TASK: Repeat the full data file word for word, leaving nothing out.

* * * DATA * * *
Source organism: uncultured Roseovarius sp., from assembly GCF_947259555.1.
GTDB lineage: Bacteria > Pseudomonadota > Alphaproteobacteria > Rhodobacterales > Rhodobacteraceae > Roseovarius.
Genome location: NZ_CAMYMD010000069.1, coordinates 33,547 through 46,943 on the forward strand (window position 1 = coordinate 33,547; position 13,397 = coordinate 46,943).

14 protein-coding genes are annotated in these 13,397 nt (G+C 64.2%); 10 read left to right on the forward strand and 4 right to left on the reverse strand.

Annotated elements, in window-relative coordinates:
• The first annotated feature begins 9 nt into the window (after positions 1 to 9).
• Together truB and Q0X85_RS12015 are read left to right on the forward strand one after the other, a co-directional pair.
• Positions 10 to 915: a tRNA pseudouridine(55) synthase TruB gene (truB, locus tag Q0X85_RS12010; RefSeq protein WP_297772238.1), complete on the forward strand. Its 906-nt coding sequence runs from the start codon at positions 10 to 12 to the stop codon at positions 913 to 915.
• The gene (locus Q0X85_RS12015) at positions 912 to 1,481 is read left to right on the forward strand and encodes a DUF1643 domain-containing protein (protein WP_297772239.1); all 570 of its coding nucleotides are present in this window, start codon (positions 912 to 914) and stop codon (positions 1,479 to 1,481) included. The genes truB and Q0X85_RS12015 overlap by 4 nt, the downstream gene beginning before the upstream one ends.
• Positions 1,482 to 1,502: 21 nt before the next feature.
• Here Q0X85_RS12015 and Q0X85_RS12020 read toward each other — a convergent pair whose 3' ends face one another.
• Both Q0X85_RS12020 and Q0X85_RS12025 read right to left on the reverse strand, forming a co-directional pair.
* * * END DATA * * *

Source organism: uncultured Roseovarius sp., from assembly GCF_947259555.1.
GTDB lineage: Bacteria > Pseudomonadota > Alphaproteobacteria > Rhodobacterales > Rhodobacteraceae > Roseovarius.
Genome location: NZ_CAMYMD010000069.1, coordinates 33,547 through 46,943 on the forward strand (window position 1 = coordinate 33,547; position 13,397 = coordinate 46,943).

14 protein-coding genes are annotated in these 13,397 nt (G+C 64.2%); 10 read left to right on the forward strand and 4 right to left on the reverse strand.

Annotated elements, in window-relative coordinates:
• The first annotated feature begins 9 nt into the window (after positions 1 to 9).
• Together truB and Q0X85_RS12015 are read left to right on the forward strand one after the other, a co-directional pair.
• Positions 10 to 915: a tRNA pseudouridine(55) synthase TruB gene (truB, locus tag Q0X85_RS12010; RefSeq protein WP_297772238.1), complete on the forward strand. Its 906-nt coding sequence runs from the start codon at positions 10 to 12 to the stop codon at positions 913 to 915.
• The gene (locus Q0X85_RS12015) at positions 912 to 1,481 is read left to right on the forward strand and encodes a DUF1643 domain-containing protein (protein WP_297772239.1); all 570 of its coding nucleotides are present in this window, start codon (positions 912 to 914) and stop codon (positions 1,479 to 1,481) included. The genes truB and Q0X85_RS12015 overlap by 4 nt, the downstream gene beginning before the upstream one ends.
• Positions 1,482 to 1,502: 21 nt before the next feature.
• Here Q0X85_RS12015 and Q0X85_RS12020 read toward each other — a convergent pair whose 3' ends face one another.
• Both Q0X85_RS12020 and Q0X85_RS12025 read right to left on the reverse strand, forming a co-directional pair.